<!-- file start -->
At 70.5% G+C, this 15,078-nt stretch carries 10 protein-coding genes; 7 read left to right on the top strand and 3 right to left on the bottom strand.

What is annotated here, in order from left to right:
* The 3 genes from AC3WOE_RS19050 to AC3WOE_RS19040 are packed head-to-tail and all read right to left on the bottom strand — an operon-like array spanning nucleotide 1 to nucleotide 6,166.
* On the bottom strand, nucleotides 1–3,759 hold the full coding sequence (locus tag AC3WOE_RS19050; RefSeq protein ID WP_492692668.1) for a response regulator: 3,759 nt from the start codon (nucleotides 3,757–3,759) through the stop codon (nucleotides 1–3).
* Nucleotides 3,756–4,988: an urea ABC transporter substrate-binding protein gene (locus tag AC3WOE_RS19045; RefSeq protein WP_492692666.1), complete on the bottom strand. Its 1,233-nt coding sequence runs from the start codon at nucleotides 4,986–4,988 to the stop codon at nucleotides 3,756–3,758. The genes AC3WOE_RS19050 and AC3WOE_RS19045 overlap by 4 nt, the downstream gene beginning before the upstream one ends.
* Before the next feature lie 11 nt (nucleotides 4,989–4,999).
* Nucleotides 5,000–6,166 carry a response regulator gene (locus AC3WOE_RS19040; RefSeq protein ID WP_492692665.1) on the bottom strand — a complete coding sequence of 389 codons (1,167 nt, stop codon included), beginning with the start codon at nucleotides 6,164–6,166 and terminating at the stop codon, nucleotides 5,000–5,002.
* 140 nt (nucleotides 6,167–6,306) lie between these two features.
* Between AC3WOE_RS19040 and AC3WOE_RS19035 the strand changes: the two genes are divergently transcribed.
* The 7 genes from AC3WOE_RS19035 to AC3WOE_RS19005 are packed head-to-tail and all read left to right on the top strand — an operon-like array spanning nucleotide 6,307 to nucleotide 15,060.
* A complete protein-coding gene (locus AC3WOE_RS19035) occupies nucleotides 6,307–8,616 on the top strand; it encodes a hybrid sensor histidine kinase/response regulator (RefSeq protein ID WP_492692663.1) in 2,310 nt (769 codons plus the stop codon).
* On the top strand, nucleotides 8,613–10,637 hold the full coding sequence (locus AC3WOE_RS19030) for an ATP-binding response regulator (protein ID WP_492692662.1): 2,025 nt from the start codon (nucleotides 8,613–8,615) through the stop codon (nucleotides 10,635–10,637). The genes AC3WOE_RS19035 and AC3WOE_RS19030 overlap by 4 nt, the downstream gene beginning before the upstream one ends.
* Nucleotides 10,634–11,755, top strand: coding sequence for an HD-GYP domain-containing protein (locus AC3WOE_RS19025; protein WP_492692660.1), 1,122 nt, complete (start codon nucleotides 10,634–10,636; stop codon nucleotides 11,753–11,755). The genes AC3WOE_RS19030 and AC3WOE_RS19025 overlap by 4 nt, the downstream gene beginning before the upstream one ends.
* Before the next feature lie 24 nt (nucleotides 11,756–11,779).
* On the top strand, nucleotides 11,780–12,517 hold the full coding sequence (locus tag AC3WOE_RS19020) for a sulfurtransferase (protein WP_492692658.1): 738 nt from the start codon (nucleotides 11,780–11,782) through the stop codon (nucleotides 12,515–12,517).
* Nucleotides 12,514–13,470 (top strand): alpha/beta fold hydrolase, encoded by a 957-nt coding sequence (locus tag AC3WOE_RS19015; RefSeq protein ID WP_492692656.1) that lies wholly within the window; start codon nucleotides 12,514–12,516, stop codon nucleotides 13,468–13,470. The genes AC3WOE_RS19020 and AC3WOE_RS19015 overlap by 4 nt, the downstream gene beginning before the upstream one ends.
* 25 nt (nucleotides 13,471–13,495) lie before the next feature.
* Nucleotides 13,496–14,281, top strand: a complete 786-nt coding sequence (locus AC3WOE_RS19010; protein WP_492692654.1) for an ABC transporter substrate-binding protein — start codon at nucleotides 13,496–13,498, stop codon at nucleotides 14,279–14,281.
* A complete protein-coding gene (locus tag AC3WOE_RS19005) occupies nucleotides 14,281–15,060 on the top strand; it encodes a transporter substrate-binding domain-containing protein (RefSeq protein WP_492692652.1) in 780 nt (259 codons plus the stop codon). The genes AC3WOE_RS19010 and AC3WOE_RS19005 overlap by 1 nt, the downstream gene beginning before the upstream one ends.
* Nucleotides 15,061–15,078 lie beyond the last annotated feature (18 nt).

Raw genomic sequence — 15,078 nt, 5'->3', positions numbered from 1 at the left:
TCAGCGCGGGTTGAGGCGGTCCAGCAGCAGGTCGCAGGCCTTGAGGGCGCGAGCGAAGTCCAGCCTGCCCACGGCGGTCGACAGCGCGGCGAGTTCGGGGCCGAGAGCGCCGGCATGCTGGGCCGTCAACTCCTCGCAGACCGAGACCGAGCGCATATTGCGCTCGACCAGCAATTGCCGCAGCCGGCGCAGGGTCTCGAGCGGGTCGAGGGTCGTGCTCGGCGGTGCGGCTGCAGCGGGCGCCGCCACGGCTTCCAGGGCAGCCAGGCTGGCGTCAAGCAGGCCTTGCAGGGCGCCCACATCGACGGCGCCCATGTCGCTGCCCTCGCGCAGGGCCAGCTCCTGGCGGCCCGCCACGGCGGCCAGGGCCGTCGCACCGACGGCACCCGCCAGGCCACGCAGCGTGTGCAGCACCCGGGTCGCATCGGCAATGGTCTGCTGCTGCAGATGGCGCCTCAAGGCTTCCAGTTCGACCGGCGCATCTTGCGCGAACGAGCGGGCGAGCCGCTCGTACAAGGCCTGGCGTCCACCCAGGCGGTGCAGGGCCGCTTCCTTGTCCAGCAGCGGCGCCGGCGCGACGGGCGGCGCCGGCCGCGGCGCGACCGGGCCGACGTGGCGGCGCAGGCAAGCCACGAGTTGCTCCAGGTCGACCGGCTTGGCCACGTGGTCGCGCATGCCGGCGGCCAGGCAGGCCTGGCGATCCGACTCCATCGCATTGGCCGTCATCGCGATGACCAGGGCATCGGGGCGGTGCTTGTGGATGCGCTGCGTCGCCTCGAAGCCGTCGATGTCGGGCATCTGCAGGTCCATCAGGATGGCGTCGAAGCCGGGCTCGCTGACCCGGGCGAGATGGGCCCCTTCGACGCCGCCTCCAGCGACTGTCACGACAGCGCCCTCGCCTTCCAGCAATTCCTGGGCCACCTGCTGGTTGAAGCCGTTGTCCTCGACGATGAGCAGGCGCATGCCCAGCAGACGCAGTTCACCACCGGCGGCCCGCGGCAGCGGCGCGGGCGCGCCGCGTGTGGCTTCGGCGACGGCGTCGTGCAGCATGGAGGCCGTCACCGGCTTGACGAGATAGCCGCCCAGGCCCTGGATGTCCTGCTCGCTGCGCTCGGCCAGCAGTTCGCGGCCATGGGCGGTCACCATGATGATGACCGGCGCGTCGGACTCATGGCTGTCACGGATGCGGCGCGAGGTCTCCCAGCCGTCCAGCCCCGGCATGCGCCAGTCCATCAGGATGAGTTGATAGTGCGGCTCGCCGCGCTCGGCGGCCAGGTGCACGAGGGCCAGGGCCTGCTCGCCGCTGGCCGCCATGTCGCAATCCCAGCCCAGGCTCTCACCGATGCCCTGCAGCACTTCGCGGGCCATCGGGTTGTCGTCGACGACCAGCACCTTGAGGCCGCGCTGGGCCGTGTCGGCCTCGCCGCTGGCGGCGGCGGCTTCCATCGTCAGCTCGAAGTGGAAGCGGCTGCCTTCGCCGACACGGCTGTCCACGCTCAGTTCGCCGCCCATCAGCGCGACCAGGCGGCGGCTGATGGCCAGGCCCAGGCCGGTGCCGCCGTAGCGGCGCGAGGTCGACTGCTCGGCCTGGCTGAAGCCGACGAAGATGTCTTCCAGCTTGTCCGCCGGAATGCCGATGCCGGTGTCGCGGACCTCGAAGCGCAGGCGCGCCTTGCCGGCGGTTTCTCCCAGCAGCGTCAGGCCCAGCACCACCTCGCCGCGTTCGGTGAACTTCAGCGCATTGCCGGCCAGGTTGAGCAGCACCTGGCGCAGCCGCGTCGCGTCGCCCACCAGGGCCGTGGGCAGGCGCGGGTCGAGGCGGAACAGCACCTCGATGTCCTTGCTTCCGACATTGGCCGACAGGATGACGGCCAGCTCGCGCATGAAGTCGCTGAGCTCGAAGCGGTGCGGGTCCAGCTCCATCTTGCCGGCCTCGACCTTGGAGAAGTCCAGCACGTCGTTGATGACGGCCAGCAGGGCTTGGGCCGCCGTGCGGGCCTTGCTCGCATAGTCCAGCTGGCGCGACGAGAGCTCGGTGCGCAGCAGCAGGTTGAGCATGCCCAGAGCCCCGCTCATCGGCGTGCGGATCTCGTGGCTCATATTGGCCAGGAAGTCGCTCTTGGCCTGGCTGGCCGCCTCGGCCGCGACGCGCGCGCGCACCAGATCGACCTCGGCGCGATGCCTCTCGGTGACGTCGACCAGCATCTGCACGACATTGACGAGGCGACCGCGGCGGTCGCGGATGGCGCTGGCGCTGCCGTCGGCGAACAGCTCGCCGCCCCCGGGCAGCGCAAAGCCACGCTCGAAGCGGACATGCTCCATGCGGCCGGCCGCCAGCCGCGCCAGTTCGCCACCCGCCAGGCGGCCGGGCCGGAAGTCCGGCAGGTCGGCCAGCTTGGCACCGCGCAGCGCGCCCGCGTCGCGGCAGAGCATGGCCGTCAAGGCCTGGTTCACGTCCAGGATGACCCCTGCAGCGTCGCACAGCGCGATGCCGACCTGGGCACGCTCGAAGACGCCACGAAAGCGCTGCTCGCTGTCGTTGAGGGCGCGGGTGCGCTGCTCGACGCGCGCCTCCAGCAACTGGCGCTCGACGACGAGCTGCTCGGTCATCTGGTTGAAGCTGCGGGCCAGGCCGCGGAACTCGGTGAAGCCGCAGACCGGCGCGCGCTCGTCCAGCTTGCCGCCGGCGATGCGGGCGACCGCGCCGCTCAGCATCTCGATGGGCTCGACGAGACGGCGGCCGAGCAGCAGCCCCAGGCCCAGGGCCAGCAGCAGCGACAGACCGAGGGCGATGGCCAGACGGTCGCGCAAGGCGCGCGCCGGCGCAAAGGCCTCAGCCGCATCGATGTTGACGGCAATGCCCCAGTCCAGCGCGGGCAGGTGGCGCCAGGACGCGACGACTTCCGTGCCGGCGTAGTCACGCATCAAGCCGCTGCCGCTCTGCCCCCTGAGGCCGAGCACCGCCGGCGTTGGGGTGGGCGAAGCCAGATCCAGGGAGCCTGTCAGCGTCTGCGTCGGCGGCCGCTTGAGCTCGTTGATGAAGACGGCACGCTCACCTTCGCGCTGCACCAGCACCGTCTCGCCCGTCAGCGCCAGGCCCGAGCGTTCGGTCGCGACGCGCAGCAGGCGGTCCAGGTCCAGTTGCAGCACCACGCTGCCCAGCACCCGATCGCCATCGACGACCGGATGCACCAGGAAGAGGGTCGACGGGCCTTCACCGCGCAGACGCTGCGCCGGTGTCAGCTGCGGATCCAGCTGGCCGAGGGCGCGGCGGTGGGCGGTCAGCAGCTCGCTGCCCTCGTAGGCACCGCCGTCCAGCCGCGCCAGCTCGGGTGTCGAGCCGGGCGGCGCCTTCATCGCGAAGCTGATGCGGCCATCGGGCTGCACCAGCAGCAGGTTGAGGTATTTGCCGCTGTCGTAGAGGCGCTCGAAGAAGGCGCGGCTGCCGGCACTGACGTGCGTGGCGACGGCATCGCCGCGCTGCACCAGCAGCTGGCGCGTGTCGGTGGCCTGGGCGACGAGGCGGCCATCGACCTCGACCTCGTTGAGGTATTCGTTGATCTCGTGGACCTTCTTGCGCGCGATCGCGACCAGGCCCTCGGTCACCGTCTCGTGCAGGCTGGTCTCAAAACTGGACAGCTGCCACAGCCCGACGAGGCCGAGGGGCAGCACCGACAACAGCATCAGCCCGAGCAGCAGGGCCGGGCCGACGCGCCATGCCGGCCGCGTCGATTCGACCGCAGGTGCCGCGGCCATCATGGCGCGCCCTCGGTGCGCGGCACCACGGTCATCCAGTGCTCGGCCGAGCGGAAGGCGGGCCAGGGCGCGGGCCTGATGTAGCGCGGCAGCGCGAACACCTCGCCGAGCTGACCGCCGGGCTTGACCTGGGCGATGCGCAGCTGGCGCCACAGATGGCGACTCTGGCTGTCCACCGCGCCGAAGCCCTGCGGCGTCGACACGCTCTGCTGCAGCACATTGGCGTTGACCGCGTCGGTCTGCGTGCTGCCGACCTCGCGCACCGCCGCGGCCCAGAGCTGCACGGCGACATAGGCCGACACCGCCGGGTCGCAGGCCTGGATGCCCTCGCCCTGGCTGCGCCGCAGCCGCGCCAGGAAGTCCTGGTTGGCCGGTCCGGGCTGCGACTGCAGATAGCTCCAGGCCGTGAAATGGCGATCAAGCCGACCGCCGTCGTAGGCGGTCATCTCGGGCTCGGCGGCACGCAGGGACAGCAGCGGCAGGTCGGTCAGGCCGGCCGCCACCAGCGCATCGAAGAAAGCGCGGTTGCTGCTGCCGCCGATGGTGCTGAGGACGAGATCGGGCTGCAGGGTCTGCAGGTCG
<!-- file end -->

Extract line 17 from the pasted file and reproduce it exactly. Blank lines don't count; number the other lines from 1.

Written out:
* 25 nt (nucleotides 13,471–13,495) lie before the next feature.